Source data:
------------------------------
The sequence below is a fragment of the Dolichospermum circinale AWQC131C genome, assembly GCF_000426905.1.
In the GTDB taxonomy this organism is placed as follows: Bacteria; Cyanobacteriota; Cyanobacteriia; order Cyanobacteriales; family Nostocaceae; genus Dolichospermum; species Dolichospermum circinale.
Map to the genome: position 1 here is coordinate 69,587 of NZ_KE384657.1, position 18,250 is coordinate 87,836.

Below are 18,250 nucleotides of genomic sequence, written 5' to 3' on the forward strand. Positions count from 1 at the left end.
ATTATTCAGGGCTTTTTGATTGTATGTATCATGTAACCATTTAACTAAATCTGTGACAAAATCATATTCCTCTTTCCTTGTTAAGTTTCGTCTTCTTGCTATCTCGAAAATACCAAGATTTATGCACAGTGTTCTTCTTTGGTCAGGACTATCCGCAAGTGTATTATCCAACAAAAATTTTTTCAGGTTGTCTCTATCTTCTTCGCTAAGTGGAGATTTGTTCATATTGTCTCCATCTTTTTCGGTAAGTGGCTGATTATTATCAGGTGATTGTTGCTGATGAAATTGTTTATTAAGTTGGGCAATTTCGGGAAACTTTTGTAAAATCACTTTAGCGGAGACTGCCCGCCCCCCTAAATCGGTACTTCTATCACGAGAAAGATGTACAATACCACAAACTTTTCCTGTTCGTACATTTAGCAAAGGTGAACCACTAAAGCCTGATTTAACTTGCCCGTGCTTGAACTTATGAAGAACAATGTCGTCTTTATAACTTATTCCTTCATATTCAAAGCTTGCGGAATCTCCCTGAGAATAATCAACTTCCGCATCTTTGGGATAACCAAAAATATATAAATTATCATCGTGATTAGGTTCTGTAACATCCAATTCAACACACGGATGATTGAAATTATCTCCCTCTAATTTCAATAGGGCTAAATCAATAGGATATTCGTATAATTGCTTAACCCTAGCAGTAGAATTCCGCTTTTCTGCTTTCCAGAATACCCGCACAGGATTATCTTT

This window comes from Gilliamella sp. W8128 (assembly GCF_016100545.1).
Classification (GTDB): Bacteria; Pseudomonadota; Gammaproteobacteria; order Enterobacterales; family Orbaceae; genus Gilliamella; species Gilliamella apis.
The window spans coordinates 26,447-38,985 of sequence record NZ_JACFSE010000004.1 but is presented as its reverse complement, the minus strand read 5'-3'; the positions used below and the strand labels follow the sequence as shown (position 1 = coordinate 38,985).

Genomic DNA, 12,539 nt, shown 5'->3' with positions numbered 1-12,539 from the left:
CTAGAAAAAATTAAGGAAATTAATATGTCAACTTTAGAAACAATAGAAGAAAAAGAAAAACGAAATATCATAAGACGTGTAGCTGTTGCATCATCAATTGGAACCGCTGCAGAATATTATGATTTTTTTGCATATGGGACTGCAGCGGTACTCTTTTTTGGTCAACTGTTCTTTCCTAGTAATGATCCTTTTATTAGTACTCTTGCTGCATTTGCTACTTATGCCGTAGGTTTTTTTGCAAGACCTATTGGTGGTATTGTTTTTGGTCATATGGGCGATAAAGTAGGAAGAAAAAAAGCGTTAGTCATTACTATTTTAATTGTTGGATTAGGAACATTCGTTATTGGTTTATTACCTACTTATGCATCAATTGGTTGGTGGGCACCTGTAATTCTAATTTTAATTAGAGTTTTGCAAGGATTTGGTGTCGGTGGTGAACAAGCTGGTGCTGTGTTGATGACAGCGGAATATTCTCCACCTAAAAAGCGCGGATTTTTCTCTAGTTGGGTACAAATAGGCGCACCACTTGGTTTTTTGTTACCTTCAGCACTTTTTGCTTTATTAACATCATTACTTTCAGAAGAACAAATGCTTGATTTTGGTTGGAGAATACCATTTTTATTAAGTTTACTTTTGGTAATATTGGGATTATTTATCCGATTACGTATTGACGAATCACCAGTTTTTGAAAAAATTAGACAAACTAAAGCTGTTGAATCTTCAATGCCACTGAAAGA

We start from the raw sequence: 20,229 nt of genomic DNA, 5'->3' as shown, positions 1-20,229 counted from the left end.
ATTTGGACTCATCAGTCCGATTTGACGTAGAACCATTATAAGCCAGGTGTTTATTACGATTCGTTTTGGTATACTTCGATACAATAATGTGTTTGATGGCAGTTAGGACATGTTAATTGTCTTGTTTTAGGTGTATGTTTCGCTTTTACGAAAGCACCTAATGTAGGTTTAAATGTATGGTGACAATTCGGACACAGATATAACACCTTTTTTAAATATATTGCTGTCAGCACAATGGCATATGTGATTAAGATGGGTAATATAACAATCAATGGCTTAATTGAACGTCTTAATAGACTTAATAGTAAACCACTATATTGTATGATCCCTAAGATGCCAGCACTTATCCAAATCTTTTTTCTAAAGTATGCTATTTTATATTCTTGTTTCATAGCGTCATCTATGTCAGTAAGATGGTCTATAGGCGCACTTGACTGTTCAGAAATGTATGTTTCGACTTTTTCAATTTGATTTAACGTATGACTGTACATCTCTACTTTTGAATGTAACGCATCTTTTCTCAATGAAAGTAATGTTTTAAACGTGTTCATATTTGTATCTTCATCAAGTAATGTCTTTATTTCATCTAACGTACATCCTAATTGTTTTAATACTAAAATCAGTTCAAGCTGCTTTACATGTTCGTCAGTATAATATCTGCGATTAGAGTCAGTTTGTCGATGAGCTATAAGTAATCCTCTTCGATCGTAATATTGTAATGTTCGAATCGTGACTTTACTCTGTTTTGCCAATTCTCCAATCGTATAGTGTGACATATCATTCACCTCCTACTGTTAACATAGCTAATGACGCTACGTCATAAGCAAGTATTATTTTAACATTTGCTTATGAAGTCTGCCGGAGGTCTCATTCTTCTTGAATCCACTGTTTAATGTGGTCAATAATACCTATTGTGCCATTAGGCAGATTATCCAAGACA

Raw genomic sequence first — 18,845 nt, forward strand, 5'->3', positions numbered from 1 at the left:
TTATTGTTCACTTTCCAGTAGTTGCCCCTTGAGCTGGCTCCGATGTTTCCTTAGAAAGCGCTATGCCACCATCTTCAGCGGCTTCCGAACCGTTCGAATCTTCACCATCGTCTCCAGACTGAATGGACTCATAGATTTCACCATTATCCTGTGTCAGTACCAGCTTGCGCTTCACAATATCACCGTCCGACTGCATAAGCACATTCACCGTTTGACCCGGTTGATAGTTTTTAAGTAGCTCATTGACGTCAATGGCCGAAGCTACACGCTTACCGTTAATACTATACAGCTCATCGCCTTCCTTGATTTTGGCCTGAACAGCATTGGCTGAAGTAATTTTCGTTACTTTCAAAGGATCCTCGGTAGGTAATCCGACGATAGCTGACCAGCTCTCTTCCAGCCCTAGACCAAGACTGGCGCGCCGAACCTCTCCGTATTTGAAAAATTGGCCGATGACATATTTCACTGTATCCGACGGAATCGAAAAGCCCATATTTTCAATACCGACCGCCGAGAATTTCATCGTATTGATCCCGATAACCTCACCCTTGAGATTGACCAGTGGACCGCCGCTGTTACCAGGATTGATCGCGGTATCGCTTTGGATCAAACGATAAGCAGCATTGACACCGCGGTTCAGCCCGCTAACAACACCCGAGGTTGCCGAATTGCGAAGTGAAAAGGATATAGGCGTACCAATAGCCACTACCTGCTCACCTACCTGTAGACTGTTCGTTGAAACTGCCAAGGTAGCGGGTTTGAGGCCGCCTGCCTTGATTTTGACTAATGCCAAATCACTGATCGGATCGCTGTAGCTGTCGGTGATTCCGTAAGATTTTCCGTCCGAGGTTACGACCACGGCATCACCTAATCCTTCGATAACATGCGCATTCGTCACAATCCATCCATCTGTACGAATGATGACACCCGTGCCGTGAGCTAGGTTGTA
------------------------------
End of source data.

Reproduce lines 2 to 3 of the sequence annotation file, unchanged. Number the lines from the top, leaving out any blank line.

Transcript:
In the GTDB taxonomy this organism is placed as follows: Bacteria; Cyanobacteriota; Cyanobacteriia; order Cyanobacteriales; family Nostocaceae; genus Dolichospermum; species Dolichospermum circinale.
Map to the genome: position 1 here is coordinate 69,587 of NZ_KE384657.1, position 18,250 is coordinate 87,836.